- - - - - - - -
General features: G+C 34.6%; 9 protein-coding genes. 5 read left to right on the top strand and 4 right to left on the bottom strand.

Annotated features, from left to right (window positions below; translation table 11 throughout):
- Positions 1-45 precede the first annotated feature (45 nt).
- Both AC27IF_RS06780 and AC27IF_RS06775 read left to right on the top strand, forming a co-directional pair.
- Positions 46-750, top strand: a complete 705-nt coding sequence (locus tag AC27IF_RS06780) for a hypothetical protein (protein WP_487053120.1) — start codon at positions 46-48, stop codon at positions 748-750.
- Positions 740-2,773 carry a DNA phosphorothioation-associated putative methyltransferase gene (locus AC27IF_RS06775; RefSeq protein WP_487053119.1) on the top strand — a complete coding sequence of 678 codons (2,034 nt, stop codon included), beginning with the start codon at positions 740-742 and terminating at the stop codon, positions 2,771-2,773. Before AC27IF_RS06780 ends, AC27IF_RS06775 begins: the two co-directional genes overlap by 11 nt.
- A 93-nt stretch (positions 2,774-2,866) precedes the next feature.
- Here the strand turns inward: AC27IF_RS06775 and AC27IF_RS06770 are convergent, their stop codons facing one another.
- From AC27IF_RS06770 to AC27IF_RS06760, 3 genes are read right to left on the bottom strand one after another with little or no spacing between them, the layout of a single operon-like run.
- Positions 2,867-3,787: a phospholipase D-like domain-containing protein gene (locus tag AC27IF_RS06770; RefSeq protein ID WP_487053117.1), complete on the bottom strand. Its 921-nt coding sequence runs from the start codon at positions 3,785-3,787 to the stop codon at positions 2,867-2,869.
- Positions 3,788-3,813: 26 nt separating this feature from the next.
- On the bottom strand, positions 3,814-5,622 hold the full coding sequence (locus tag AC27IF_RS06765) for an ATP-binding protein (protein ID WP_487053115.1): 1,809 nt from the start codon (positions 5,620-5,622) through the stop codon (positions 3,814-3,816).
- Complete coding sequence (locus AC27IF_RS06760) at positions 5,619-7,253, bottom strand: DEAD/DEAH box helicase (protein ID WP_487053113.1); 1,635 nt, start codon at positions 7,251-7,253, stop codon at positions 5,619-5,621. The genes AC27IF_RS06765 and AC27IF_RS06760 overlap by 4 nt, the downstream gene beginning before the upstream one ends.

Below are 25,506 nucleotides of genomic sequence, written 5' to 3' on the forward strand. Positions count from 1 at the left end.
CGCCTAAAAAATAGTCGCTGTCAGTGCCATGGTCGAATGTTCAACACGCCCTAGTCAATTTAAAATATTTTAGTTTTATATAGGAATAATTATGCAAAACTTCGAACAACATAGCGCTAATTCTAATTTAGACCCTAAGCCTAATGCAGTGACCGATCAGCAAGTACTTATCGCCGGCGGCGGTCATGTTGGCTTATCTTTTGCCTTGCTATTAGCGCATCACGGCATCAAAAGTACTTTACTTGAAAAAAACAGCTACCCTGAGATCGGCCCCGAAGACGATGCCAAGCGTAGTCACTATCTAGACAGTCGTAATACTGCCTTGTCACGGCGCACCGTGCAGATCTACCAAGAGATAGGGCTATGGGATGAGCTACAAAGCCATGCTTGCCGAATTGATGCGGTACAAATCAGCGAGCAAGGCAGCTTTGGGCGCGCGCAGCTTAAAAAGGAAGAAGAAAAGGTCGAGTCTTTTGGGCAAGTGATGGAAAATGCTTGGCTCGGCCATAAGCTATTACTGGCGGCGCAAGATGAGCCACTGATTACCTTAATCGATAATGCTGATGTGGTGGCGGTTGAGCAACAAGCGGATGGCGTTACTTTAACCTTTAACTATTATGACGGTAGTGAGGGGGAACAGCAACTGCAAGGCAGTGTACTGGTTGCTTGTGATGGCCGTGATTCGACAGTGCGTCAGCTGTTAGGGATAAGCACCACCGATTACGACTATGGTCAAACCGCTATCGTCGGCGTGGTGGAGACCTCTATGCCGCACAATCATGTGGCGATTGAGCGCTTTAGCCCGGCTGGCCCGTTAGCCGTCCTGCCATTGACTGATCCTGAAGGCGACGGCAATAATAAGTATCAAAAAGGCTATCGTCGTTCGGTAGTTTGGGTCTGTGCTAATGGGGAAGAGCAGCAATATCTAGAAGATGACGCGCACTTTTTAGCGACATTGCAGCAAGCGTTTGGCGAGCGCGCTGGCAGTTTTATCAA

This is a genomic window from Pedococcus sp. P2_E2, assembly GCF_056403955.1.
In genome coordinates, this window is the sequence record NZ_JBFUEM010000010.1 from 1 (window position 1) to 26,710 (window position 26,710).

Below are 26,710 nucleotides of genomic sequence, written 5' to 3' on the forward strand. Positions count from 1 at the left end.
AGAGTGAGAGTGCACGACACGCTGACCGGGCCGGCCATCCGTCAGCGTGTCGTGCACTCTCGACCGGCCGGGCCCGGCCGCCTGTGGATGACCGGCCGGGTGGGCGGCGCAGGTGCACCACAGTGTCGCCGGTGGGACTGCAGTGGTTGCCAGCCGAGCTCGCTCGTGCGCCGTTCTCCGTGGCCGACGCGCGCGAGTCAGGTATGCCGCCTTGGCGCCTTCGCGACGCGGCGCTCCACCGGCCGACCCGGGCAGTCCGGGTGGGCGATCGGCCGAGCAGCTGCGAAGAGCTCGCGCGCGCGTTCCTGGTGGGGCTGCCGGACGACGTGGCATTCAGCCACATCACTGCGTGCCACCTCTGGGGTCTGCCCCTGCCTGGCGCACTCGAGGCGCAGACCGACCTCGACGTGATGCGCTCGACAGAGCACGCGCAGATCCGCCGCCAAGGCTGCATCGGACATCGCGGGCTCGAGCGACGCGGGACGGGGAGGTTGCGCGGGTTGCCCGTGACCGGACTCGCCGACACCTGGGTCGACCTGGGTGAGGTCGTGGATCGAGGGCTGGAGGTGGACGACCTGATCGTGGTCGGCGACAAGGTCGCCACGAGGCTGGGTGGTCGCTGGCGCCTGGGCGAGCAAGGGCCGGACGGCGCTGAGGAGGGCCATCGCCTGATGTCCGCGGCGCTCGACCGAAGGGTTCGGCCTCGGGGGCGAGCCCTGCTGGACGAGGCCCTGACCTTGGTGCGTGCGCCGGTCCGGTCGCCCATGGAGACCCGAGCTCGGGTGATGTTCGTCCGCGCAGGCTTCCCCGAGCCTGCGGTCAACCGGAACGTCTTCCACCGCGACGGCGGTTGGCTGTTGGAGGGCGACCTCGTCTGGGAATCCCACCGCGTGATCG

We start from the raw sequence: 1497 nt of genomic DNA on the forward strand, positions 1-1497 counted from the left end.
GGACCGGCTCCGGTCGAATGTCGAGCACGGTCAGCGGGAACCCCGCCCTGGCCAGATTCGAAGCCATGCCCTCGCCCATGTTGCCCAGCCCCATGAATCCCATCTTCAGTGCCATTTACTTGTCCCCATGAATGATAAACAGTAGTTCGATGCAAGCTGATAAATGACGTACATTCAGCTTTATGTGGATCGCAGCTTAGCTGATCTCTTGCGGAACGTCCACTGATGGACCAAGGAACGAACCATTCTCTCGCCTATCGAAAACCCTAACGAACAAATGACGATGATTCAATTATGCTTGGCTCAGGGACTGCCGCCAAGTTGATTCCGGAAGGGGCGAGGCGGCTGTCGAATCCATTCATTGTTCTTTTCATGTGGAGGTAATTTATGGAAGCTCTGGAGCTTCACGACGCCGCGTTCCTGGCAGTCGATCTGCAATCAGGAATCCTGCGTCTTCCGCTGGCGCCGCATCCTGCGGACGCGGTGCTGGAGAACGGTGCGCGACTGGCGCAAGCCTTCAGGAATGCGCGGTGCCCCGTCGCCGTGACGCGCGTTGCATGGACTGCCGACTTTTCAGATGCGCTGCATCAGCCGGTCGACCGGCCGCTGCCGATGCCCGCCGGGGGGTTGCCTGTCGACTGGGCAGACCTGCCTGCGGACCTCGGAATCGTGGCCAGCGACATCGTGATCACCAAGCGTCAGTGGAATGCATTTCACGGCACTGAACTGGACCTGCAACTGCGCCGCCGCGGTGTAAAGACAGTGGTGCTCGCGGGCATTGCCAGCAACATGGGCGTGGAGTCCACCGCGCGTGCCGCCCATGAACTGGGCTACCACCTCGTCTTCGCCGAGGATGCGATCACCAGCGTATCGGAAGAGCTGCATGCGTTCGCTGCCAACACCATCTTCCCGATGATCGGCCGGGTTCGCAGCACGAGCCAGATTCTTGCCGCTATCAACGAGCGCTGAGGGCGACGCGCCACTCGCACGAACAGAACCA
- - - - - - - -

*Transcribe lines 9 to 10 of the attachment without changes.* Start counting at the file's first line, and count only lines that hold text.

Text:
- From AC27IF_RS06770 to AC27IF_RS06760, 3 genes are read right to left on the bottom strand one after another with little or no spacing between them, the layout of a single operon-like run.
- Positions 2,867-3,787: a phospholipase D-like domain-containing protein gene (locus tag AC27IF_RS06770; RefSeq protein ID WP_487053117.1), complete on the bottom strand. Its 921-nt coding sequence runs from the start codon at positions 3,785-3,787 to the stop codon at positions 2,867-2,869.